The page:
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Special legislative session set for Thursday

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The Capitol in Salt Lake City is pictured on Thursday, Feb. 13, 2020.

Spenser Heaps, Deseret News

SALT LAKE CITY — As expected, Utah lawmakers are calling themselves into this year’s sixth special legislative session Thursday, where they’ll consider 22 items largely centered around the COVID-19 pandemic including changes to the November election and continuing to adjust the state budget.

The session is set to start at 10 a.m. Thursday and can be viewed via the Utah Legislature’s website, le.utah.gov, or on KUEN channel 9.2 and Comcast 388 (Senate), and KUEN 9.3 Comcast 387 (House). The Capitol remains closed to the public due to health concerns.

Lawmakers will have the option to attend in person or virtually, as will members of the news media. The public can participate remotely in committee hearings being held earlier in the week by registering onlineat least 12 hours in advance.

Legislative leaders said the session is necessary because of the coronavirus crisis.

Senate President Stuart Adams, R-Layton, said the state “is taking calculated steps to continue its trajectory toward economic recovery while protecting individuals’ well-being,” while House Speaker Brad Wilson, R-Kaysville, said the “focus is primarily on adapting to ever-changing circumstances” to help businesses and families.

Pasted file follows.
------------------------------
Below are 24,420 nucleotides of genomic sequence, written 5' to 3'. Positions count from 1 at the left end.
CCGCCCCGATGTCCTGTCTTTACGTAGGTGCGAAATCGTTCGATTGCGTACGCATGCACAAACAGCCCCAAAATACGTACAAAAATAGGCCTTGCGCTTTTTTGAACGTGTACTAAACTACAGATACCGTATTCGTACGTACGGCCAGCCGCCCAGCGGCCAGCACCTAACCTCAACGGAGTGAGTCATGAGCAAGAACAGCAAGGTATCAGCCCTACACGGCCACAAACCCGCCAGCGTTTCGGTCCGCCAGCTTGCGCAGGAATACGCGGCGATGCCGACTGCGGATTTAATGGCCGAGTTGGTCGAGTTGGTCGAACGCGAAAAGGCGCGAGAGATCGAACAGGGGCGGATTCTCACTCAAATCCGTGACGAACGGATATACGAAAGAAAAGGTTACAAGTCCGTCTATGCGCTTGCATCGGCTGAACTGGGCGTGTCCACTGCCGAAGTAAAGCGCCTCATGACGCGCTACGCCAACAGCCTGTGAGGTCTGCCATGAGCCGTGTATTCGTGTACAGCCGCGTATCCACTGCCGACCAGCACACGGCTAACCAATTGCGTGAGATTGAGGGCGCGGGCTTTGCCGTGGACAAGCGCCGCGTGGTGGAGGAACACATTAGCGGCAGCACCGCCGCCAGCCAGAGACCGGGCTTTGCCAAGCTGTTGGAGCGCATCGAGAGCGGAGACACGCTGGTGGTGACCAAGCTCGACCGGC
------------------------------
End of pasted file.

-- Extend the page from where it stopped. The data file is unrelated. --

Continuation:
Their agenda ranges from permitting those in care facilities and unable to receive visitors to sign wills electronically, to addressing the modification of jail sentences during a health crisis, to deciding whether to extend Gov. Gary Herbert’s emergency orders related to the pandemic.

Also to be dealt with is allocating some $150 million in federal relief funds, as well as making some fixes to what is now a $19.2 billion state budget after some $800 million in cuts, while dealing with education issues that have arisen during the pandemic such as increased enrollment in online schools.

Changes put in place for the June 30 primary election are expected to be relaxed somewhat in November. Utah has had universal vote-by-mail elections for a number of years, but eliminated all in-person voting options for the primary.